Becoming a sponsor is easy! Just go to: https://pointblue.securesweet.com/contribute_paymentspring.asp?userid=1&fundid=832 and enter your info, or follow the QR code, below. I hope you are able to support this wonderful team. Please feel free to contact me with any questions you might have.




Drake’s Beach Sanderlings Team Leader

QR Code - blog

Sanderlings 2018 Team Photo

The 2018 Drake’s Beach Sanderlings.


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Dear Sponsor (I hope!),

About twenty years ago, the Point Reyes Bird Observatory (PRBO) founded a new bird-a-thon team named the Drake’s Beach Sanderlings. The Sanderlings was particularly noteworthy because it was the first youth Bird-a-thon team that PRBO had ever organized. It was an exciting event! I remember, because I was one of the first youth members of the Sanderlings.

In the years since, the Sanderlings (myself included) have continued a very successful tradition of taking to the field every fall to crisscross Marin County, finding as many bird species as possible in twenty-four hours, and raising money for bird research and conservation. This makes the Sanderlings the longest running youth bird-a-thon team I am aware of! It is certainly the longest running such team in California. The team has included a shifting variety of members as our youths have gotten older, moved away, and/or gone to college. Wherever they have spread to, they have carried with them a passion for birds and nature that was, in part, nurtured by the Sanderlings.

Sanderling, adult winter (John C. Avise)

The team’s namesake, a Sanderling

Until his death, the Sanderlings were led by the legendary Rich Stallcup along with former PRBO board member Ellen Blustein. After Rich passed away, I was invited to co-lead the team with Ellen, and I have been honored to do so every year since. This year Ellen has decided to step down as a team leader which marks the latest change in the history of the team. PRBO has changed as well, including a name change to Point Blue Conservation Science.

In this modern age, youth participation in conservation, both globally and locally, has never been more important. However, there is growing concern that birds will not be able to compete with digital sources for the attention of what could be the next generation of conservation leaders. Teams like the Sanderlings help to engage youths with birds and the natural world.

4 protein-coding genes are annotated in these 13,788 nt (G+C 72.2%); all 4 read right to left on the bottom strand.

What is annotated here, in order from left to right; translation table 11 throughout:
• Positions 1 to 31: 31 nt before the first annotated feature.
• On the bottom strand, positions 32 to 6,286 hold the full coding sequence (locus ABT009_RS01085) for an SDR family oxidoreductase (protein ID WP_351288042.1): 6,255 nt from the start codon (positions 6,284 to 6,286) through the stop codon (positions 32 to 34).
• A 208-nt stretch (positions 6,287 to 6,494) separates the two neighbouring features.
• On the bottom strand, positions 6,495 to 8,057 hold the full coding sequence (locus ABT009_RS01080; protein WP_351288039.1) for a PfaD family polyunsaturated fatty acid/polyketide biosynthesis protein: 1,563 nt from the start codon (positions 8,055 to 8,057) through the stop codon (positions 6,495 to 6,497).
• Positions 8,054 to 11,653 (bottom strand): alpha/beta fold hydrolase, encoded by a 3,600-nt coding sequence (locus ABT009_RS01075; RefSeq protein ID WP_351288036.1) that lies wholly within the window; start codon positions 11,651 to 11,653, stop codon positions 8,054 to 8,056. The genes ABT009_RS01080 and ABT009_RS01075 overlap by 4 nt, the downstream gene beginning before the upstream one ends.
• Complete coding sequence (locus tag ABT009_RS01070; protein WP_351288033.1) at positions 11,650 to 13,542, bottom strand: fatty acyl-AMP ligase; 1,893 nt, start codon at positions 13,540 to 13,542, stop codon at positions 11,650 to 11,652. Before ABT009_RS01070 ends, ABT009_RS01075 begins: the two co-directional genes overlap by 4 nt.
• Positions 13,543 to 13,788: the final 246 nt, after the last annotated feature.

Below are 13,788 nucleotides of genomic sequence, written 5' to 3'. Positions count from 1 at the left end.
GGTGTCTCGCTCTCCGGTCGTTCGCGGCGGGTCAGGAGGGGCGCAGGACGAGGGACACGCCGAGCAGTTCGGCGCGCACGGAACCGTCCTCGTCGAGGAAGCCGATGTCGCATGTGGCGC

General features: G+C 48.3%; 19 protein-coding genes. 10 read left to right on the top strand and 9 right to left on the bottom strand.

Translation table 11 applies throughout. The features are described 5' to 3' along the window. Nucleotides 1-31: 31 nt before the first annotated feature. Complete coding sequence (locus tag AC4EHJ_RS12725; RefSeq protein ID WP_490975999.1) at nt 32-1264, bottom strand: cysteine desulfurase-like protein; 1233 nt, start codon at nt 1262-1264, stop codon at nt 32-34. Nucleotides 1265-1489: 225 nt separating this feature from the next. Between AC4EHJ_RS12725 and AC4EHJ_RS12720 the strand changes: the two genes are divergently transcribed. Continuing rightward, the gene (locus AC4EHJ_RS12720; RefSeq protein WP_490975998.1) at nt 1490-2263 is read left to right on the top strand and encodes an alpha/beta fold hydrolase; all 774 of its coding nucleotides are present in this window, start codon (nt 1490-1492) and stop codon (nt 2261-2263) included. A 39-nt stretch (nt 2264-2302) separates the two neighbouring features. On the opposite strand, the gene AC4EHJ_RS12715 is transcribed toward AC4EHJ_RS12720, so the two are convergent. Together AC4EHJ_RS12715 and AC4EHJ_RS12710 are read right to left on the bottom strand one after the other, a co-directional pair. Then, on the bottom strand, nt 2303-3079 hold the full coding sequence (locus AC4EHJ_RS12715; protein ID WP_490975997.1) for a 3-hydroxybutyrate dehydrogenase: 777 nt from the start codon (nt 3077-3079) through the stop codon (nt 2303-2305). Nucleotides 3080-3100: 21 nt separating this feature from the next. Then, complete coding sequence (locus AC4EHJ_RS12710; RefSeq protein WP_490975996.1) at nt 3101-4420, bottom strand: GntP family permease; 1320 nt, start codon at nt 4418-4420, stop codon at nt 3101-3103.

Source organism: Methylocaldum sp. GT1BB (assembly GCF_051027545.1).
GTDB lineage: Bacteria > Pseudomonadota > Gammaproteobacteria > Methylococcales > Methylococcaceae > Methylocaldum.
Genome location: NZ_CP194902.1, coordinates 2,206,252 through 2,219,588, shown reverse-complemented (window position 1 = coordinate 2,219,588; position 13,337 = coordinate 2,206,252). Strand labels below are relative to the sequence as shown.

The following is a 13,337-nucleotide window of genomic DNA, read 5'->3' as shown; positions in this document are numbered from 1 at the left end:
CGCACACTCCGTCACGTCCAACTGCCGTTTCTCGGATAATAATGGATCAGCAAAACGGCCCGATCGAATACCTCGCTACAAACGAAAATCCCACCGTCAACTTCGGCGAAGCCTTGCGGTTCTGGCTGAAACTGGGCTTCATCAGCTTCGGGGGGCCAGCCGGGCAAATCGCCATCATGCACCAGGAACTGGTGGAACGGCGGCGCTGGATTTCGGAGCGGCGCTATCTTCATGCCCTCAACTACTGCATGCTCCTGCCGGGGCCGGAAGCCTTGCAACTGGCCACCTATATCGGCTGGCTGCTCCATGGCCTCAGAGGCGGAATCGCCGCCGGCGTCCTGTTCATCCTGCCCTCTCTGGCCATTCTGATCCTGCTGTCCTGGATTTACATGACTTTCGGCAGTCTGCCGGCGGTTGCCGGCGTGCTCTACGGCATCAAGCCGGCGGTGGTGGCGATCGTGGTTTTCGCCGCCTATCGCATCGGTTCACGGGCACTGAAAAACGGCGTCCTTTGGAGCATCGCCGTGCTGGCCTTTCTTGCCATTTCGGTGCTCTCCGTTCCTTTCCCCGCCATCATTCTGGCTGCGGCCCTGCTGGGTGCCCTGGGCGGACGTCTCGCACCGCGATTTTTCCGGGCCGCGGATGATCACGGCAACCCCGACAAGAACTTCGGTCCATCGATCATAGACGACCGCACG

To support and continue to encourage youth engagement in the natural world, I would like to invite you to become a sponsor of the Sanderlings. Your support sends a powerful message that a team like the Sanderlings should continue to be taken seriously and continue to grow. This year, the Sanderlings bird-a-thon will be on September 29th, and if you do choose to become a sponsor, I will be sure to let you know how the day goes.

To become a sponsor, go to: http://pointblue.blueskysweet.com/teampage.asp?fundid=800#.W3xRM-hKi70 and click the DONATE NOW button. I hope you think we are worthy of your support. Please feel free to contact me with any questions you might have.



Drake’s Beach Sanderlings Team Leader






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Parasitic JaegerDear Friend,

The Bird-a-Thon: Rogue Year has happened! And what a terrific day it was. This year the team consisted of Jonah Benningfield, Max Benningfield, Oscar Moss, Eddie Monson, and Connor Cochrane with Catherine Berner, Ellen Blustein and Aaron Haiman as organizers.    The Drake’s Beach Sanderlings was the first, and is the longest running youth bird-a-thon team supported by Point Blue Conservation Science. Over the past 15+ years, this extraordinary team has helped to foster passion for wildlife and conservation in young people. These young people have then carried that passion and knowledge into the world with them as they have spread into a wide range of endeavors across the globe!

Starting at 5:30 am at the Bear Valley Visitor Center, we heard several owls including a Northern Saw-Whet Owl! From there we began our zigzagging across the county. We found a Swamp Sparrow and a Herring Gull along Bolinas Lagoon; Whimbrel, Parasitic Jaegers, and Northern Rough-winged Swallows at Stinson Beach; found a Blackpole Warbler, a Townsend’s Solitaire, and a Ferruginous Hawk at some of the ranches on the Outer Point, a Horned Grebe and a flock of Sanderlings on Drake’s Beach (yes the Drake’s Beach Sanderlings team watched Sanderlings on Drake’s Beach); a Wilson’s Snipe at Stafford Lake; and we ended with several very cooperative Ridgeway’s Rails calling as we got out of the car; and many, many more. All in all this year, the Drake’s Beach Sanderlings birded for over 14 hours and saw 139 species of bird!